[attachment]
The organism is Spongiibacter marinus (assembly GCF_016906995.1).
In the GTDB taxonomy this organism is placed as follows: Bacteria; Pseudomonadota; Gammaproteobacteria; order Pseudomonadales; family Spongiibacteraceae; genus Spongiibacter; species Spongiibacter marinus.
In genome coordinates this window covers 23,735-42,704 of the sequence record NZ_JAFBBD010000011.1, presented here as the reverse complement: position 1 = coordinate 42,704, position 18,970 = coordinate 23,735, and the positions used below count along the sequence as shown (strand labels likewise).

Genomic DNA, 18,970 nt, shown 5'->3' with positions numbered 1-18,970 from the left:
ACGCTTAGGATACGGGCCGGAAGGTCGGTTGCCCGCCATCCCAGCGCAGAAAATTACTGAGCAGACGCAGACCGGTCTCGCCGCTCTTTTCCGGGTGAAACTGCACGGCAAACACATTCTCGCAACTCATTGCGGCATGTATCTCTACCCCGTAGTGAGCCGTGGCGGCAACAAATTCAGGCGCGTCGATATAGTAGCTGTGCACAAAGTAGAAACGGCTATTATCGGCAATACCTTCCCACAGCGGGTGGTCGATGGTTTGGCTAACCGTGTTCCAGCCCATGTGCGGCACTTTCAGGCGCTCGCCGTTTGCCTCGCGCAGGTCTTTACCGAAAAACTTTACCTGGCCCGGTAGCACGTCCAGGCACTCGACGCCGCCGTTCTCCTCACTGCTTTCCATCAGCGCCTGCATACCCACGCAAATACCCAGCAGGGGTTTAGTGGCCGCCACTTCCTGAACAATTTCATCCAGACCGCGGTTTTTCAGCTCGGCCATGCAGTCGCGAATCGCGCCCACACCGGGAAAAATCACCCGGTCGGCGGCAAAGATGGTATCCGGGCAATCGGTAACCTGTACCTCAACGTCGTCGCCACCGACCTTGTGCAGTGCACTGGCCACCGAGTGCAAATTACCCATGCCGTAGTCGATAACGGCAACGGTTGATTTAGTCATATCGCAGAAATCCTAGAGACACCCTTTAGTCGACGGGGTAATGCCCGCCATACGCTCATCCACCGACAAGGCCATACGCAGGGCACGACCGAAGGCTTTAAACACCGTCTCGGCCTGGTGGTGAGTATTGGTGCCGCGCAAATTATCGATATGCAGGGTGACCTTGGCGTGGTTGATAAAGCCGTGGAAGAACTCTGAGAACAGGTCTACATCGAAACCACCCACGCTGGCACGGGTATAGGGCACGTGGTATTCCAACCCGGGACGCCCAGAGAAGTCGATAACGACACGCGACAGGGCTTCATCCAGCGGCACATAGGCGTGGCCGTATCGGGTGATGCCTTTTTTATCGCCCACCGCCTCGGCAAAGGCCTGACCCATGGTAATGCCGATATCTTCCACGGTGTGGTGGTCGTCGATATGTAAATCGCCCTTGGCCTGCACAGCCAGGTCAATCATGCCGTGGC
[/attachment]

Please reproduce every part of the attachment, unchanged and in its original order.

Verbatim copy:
The organism is Spongiibacter marinus (assembly GCF_016906995.1).
In the GTDB taxonomy this organism is placed as follows: Bacteria; Pseudomonadota; Gammaproteobacteria; order Pseudomonadales; family Spongiibacteraceae; genus Spongiibacter; species Spongiibacter marinus.
In genome coordinates this window covers 23,735-42,704 of the sequence record NZ_JAFBBD010000011.1, presented here as the reverse complement: position 1 = coordinate 42,704, position 18,970 = coordinate 23,735, and the positions used below count along the sequence as shown (strand labels likewise).

Genomic DNA, 18,970 nt, shown 5'->3' with positions numbered 1-18,970 from the left:
ACGCTTAGGATACGGGCCGGAAGGTCGGTTGCCCGCCATCCCAGCGCAGAAAATTACTGAGCAGACGCAGACCGGTCTCGCCGCTCTTTTCCGGGTGAAACTGCACGGCAAACACATTCTCGCAACTCATTGCGGCATGTATCTCTACCCCGTAGTGAGCCGTGGCGGCAACAAATTCAGGCGCGTCGATATAGTAGCTGTGCACAAAGTAGAAACGGCTATTATCGGCAATACCTTCCCACAGCGGGTGGTCGATGGTTTGGCTAACCGTGTTCCAGCCCATGTGCGGCACTTTCAGGCGCTCGCCGTTTGCCTCGCGCAGGTCTTTACCGAAAAACTTTACCTGGCCCGGTAGCACGTCCAGGCACTCGACGCCGCCGTTCTCCTCACTGCTTTCCATCAGCGCCTGCATACCCACGCAAATACCCAGCAGGGGTTTAGTGGCCGCCACTTCCTGAACAATTTCATCCAGACCGCGGTTTTTCAGCTCGGCCATGCAGTCGCGAATCGCGCCCACACCGGGAAAAATCACCCGGTCGGCGGCAAAGATGGTATCCGGGCAATCGGTAACCTGTACCTCAACGTCGTCGCCACCGACCTTGTGCAGTGCACTGGCCACCGAGTGCAAATTACCCATGCCGTAGTCGATAACGGCAACGGTTGATTTAGTCATATCGCAGAAATCCTAGAGACACCCTTTAGTCGACGGGGTAATGCCCGCCATACGCTCATCCACCGACAAGGCCATACGCAGGGCACGACCGAAGGCTTTAAACACCGTCTCGGCCTGGTGGTGAGTATTGGTGCCGCGCAAATTATCGATATGCAGGGTGACCTTGGCGTGGTTGATAAAGCCGTGGAAGAACTCTGAGAACAGGTCTACATCGAAACCACCCACGCTGGCACGGGTATAGGGCACGTGGTATTCCAACCCGGGACGCCCAGAGAAGTCGATAACGACACGCGACAGGGCTTCATCCAGCGGCACATAGGCGTGGCCGTATCGGGTGATGCCTTTTTTATCGCCCACCGCCTCGGCAAAGGCCTGACCCATGGTAATGCCGATATCTTCCACGGTGTGGTGGTCGTCGATATGTAAATCGCCCTTGGCCTGCACAGCCAGGTCAATCATGCCGTGGC